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CSSE conference opens with call for 'transformational' leadership

By Mari-Len De Guzman
Ian Percy

Attendees to this year's CSSE Professional Development Conference got a dose of the new reality at the opening session, with renowned leadership coach Ian Percy calling for a new way of collaborating for safety and achieving greater success for organizations.

WHISTLER, B.C. — The Canadian Society of Safety Engineering (CSSE) kicked off its annual Professional Development Conference with a strong message of greater collaboration and a little bit of “thinking without the box.”

At the opening ceremony, keynote presenter Ian Percy challenged over 750 safety professionals attending this year’s conference to not just be stewards of change but go beyond that and effect a transformation in their organization.

“If you’re not a transformational leader, you’re not a leader at all,” said Percy, a motivational speaker and author of numerous books on leadership.

Percy’s keynote presentation provided a different perspective of leadership. He said the way organizations have traditionally viewed corporate structures is becoming irrelevant in this day and age.

He said the world has moved past the “information age”, and that knowledge and wisdom should be what leaders and organizations are striving for.

Percy pointed out that the common phrase, “thinking outside the box” — which indicates going outside of your usual practices to come up with great ideas — doesn’t really represent what today’s leaders should be doing to effect a transformation. “Because what happens after you’re done thinking outside the box? You go back in the box?” he joked.

He also urged safety professionals to go outside of their own community or comfort zone to see the world in a whole different light, to see possibilities outside of their own sector, and be able to lead a diverse team.

“If all you do is hang out with other safety people, you’re missing the boat,” said Percy. “People get nervous when they get out of their own territory, but that’s the challenge.”

More than 750 safety professionals are attending this year’s CSSE conference, and more than 60 companies are exhibiting at the tradeshow, according to Peter Sturm, CSSE president, during the opening ceremony.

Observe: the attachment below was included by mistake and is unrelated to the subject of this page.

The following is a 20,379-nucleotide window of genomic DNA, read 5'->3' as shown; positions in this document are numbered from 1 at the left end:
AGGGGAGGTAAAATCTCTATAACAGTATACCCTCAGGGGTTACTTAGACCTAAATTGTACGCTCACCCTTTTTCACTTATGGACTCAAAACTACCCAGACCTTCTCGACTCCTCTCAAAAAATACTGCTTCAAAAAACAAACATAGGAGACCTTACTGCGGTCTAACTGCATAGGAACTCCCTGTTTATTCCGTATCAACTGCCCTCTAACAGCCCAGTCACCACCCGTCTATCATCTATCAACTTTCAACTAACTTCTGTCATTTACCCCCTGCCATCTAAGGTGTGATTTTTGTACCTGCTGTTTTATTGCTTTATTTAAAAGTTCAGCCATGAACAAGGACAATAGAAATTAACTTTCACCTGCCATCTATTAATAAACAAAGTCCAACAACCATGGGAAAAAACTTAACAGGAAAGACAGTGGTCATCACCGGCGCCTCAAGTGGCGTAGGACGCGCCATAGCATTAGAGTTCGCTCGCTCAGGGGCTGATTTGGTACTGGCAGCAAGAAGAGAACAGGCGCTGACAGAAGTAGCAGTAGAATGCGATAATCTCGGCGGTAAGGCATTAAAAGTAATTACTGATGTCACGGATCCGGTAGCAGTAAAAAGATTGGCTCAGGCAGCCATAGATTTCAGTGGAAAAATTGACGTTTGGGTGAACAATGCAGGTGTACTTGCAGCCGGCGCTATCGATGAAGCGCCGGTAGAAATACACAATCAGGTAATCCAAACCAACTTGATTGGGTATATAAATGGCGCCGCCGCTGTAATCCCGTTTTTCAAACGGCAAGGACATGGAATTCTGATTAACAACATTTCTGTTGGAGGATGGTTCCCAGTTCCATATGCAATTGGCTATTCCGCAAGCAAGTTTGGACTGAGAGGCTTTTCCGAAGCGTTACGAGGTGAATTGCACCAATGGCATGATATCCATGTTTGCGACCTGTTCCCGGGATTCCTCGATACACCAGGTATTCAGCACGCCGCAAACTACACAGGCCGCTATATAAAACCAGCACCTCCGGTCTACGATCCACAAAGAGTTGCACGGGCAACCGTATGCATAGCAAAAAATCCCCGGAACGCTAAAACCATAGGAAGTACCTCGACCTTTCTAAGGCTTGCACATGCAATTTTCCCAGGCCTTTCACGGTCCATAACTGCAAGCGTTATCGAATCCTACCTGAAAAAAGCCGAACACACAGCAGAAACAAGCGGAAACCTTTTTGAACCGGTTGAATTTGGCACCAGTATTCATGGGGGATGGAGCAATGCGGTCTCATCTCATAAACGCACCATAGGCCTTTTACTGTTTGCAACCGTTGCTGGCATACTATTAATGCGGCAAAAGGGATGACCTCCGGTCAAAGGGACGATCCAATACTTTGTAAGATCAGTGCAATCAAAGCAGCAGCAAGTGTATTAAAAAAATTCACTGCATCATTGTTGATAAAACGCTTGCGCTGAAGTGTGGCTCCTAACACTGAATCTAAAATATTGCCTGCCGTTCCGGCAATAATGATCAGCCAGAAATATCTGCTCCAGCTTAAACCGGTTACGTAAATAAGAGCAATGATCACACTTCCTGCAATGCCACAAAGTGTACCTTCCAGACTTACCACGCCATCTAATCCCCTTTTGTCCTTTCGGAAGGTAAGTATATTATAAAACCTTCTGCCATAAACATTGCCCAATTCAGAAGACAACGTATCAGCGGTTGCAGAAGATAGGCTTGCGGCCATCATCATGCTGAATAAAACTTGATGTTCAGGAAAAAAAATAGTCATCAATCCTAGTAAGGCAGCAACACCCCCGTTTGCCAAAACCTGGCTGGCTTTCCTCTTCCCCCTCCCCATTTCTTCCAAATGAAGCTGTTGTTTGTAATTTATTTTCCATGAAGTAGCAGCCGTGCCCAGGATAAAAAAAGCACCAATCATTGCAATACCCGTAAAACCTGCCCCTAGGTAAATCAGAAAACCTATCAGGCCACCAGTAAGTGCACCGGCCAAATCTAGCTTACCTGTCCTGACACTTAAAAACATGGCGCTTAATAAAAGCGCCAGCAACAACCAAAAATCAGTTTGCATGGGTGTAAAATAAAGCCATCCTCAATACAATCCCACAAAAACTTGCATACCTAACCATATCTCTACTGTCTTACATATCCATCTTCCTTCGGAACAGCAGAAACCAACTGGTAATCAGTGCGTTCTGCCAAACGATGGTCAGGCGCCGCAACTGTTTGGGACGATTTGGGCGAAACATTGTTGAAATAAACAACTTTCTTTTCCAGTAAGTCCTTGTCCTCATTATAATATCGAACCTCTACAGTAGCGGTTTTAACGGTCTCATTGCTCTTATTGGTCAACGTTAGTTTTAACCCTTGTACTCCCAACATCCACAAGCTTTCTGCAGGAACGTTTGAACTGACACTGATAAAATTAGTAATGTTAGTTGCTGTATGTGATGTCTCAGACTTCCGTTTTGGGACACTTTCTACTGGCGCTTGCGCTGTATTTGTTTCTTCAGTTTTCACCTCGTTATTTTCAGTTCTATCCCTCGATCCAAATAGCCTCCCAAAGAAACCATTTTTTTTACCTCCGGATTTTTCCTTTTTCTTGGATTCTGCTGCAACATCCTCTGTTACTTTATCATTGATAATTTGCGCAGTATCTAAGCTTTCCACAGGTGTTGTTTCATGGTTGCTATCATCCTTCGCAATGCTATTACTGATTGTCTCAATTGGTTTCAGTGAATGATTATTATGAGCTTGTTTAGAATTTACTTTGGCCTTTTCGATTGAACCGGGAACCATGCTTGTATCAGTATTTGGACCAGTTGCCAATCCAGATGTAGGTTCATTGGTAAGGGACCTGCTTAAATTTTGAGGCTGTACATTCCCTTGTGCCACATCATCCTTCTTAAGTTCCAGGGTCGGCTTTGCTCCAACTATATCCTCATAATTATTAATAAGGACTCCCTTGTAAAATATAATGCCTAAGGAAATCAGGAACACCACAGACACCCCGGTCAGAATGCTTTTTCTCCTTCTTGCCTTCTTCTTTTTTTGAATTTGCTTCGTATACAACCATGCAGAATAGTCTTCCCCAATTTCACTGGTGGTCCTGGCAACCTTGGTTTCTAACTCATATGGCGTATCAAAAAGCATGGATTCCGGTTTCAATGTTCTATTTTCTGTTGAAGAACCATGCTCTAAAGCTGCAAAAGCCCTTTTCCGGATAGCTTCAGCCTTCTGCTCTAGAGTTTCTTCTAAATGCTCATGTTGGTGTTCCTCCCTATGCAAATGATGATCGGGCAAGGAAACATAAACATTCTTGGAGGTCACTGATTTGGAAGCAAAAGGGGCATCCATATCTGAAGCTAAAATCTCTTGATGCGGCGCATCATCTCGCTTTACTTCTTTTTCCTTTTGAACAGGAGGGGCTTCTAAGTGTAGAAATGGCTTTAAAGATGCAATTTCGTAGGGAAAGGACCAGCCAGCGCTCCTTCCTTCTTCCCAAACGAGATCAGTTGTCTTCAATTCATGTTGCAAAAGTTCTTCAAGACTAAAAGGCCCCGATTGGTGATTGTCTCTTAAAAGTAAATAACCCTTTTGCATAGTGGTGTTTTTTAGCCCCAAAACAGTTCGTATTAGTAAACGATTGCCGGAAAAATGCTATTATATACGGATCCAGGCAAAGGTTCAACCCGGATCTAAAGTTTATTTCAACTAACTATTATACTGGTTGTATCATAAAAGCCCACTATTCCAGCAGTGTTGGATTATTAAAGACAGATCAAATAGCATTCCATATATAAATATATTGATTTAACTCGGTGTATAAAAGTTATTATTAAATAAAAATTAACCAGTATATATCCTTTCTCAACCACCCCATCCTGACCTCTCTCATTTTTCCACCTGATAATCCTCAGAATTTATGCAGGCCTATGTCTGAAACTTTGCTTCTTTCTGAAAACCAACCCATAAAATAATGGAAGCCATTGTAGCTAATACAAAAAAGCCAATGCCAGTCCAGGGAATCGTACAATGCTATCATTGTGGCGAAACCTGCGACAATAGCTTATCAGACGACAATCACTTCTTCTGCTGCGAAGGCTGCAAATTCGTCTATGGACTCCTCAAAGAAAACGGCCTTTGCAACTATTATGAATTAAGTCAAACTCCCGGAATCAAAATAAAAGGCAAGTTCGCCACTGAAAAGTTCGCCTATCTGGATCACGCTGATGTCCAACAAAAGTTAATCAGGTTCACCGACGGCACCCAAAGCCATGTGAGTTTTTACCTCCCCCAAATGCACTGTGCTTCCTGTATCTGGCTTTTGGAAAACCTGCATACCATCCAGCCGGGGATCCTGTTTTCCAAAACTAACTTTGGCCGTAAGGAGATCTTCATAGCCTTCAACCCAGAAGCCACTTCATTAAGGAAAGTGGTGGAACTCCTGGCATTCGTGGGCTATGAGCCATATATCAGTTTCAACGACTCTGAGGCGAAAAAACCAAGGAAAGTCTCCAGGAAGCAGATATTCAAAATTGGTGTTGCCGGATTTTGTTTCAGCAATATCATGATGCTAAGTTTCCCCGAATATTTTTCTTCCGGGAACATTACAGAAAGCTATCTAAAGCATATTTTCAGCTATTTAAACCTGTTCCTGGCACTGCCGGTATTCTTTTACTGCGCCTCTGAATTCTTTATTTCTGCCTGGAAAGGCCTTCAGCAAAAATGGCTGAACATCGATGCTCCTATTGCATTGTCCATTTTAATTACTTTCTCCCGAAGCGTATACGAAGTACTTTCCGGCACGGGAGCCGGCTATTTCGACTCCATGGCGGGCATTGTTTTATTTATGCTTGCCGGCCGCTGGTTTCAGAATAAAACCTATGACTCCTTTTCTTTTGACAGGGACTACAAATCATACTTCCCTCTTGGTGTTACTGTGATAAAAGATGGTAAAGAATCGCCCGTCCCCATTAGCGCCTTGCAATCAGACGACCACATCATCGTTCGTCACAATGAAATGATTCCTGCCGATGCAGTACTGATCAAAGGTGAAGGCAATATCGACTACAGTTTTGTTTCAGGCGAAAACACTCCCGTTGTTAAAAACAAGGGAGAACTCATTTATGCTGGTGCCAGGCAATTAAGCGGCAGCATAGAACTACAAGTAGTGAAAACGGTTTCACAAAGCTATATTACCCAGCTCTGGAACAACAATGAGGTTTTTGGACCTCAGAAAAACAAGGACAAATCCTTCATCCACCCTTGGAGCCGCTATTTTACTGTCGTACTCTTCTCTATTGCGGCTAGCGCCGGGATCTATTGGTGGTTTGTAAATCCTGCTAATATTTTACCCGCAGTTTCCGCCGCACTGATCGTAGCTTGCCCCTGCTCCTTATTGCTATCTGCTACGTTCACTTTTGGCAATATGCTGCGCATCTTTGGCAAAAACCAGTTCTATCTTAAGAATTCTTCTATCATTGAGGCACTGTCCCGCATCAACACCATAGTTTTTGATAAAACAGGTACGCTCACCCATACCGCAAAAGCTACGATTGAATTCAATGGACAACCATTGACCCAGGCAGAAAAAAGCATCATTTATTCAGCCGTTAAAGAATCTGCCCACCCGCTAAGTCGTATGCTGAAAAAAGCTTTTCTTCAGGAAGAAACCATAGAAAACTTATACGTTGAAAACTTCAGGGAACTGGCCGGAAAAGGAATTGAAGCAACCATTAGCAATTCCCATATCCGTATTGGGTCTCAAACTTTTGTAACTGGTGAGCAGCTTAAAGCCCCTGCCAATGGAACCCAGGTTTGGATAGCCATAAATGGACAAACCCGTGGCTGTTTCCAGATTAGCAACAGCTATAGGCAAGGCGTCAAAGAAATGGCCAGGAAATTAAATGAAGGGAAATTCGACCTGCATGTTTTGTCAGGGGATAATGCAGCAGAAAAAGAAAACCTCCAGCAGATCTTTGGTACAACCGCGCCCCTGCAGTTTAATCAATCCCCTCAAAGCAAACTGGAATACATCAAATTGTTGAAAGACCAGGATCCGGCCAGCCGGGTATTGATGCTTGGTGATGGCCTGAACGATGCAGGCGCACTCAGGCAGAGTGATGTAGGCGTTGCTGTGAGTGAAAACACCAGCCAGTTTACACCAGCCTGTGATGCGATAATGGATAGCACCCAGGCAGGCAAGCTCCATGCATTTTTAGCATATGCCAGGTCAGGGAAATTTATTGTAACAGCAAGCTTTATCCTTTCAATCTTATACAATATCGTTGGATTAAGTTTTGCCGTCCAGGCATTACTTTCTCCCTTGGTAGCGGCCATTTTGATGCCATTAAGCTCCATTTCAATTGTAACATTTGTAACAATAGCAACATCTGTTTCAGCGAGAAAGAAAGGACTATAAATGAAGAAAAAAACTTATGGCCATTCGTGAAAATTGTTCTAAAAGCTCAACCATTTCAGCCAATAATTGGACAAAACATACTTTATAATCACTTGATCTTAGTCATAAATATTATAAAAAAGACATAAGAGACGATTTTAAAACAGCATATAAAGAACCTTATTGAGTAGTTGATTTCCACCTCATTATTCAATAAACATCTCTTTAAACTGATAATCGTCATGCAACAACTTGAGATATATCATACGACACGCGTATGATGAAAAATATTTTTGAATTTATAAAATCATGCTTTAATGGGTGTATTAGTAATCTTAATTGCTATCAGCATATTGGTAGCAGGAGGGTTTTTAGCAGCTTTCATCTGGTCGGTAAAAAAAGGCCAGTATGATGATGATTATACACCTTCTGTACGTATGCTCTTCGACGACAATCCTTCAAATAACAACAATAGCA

Sturm urged the delegates to use the conference as a way to further their professional development as safety practitioners.

“My hope for you is that when you go home, you take at least one — and hopefully many — new ideas that you could use at your company in creating safer workplaces for workers,” Sturm said.

The opening session also included a presentation by David Anderson, president and CEO of WorkSafeBC. Anderson’s presentation focused on the “business of workers’ compensation,” providing statistics on the financial benefits of injury prevention.

Anderson reported that injury rates among workers in British Columbia has declined over the last 20 years, from a 6.5 per cent chance of getting injured 20 years ago, down to 2.7 per cent.

Overall fatality rates also went down 41 per cent over the last 20 years, he added. There is however, one aspect of workplace-related fatality that has not shown any positive development — occupational diseases.

“The reality is that the single largest cause of fatality is occupational diseases,” Anderson said, and almost always exposure to asbestos is the culprit.

Despite this, however, the overall improvement in workplace injury and fatality statistics should be recognized, he said.

“Safety professionals have collectively achieved incredible results over the last 20 years,” Anderson pointed out.

The CSSE Professional Development Conference is being held at the Whistler Conference Centre, September 18 to 21, 2011.

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